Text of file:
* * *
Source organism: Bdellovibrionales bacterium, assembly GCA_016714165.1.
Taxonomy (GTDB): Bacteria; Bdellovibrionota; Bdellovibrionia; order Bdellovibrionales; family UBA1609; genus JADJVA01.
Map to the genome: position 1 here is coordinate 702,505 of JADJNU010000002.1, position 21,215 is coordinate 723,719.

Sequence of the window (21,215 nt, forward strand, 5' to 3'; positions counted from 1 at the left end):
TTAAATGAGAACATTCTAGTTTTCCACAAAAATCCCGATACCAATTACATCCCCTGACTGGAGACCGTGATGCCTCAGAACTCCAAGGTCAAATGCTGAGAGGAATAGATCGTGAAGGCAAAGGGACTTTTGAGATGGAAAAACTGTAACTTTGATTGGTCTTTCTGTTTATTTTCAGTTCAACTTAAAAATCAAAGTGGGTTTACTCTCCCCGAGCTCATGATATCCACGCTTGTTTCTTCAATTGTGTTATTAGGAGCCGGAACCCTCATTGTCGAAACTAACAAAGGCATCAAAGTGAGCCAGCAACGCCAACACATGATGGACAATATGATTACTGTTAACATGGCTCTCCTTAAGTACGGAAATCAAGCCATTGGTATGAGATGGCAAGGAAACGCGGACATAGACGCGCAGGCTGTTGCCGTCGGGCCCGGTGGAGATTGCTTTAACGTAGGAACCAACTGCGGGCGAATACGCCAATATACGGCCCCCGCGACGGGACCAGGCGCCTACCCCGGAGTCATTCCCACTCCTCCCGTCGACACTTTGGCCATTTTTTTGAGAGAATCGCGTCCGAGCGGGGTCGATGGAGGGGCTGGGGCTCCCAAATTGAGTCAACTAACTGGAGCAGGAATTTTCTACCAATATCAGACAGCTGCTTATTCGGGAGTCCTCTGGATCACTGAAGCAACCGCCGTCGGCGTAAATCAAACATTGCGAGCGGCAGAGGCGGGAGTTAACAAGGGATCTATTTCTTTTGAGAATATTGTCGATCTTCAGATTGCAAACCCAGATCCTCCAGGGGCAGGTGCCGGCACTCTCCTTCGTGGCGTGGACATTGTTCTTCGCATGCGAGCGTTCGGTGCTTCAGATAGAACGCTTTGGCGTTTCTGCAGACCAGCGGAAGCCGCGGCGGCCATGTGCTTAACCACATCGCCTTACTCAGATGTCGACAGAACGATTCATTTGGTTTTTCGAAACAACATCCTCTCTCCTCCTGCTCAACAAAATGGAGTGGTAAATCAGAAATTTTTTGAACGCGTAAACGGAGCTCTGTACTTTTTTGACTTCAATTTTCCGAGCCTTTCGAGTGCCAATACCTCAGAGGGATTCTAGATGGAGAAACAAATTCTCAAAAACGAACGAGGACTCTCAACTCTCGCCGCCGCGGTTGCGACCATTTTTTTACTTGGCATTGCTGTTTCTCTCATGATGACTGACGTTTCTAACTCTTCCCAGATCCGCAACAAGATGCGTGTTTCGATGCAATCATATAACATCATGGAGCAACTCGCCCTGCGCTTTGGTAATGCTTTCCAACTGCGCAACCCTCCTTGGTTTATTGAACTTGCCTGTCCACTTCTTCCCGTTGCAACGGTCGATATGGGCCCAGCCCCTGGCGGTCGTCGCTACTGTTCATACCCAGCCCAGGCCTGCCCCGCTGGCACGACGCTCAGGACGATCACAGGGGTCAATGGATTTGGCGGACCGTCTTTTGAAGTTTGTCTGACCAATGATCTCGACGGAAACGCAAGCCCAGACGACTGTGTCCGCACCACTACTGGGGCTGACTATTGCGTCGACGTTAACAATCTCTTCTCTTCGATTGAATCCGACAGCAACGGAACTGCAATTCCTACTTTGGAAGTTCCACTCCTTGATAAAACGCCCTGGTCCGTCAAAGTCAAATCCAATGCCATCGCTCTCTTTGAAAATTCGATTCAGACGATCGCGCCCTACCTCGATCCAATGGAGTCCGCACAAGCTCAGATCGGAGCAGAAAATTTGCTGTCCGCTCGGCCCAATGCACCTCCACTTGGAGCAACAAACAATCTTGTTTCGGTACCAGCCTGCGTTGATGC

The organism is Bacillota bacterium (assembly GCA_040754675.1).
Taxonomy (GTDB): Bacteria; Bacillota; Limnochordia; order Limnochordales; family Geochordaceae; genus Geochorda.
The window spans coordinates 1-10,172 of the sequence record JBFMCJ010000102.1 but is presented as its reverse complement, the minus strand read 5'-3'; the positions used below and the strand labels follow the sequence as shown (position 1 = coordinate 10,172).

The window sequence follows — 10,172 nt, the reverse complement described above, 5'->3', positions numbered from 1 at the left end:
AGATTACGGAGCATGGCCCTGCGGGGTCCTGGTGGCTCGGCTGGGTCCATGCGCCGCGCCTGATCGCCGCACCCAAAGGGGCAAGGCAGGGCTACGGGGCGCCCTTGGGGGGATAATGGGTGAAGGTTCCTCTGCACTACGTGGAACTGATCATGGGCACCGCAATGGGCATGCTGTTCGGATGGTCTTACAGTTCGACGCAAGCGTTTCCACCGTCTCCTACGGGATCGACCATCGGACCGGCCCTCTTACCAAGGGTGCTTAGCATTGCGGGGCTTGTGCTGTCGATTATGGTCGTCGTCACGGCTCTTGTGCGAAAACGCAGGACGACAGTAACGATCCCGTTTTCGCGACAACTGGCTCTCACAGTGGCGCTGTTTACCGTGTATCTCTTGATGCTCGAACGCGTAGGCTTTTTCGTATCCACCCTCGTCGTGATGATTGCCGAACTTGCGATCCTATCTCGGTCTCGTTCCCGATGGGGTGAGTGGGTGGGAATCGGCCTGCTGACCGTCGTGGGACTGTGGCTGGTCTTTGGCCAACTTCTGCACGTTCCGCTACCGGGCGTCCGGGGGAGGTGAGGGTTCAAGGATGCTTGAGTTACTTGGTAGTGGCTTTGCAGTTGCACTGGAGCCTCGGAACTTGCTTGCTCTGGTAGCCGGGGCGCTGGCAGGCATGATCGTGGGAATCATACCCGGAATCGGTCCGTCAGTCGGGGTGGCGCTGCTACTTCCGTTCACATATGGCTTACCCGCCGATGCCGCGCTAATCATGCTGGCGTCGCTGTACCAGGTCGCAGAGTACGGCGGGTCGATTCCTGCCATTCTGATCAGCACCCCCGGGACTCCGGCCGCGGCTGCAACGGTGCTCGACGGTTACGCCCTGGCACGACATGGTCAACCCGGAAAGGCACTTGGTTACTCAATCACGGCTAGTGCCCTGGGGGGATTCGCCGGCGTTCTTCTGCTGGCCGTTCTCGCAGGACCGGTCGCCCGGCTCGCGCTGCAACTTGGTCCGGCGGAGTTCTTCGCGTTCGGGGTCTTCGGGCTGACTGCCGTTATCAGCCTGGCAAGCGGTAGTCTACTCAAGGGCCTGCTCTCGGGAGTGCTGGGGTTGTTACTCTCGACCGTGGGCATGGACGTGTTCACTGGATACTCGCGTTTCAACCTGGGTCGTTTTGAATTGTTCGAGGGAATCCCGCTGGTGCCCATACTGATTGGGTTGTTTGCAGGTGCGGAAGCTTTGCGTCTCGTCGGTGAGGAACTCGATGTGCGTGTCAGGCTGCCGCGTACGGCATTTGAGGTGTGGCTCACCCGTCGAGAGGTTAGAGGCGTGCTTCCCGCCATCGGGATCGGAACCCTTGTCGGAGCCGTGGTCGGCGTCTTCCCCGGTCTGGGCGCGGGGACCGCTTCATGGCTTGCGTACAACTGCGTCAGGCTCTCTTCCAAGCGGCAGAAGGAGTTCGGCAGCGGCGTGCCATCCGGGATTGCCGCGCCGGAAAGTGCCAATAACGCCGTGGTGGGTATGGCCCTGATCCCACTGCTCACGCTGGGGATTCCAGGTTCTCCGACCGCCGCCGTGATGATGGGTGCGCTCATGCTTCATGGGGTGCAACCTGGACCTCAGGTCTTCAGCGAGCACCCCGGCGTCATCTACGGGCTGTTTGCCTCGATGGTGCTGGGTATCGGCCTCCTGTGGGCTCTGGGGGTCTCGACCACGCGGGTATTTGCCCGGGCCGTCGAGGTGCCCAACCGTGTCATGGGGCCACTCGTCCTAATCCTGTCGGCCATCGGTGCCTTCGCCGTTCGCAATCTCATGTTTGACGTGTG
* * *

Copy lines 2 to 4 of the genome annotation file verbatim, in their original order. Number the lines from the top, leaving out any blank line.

Taxonomy (GTDB): Bacteria; Bdellovibrionota; Bdellovibrionia; order Bdellovibrionales; family UBA1609; genus JADJVA01.
Map to the genome: position 1 here is coordinate 702,505 of JADJNU010000002.1, position 21,215 is coordinate 723,719.

Sequence of the window (21,215 nt, forward strand, 5' to 3'; positions counted from 1 at the left end):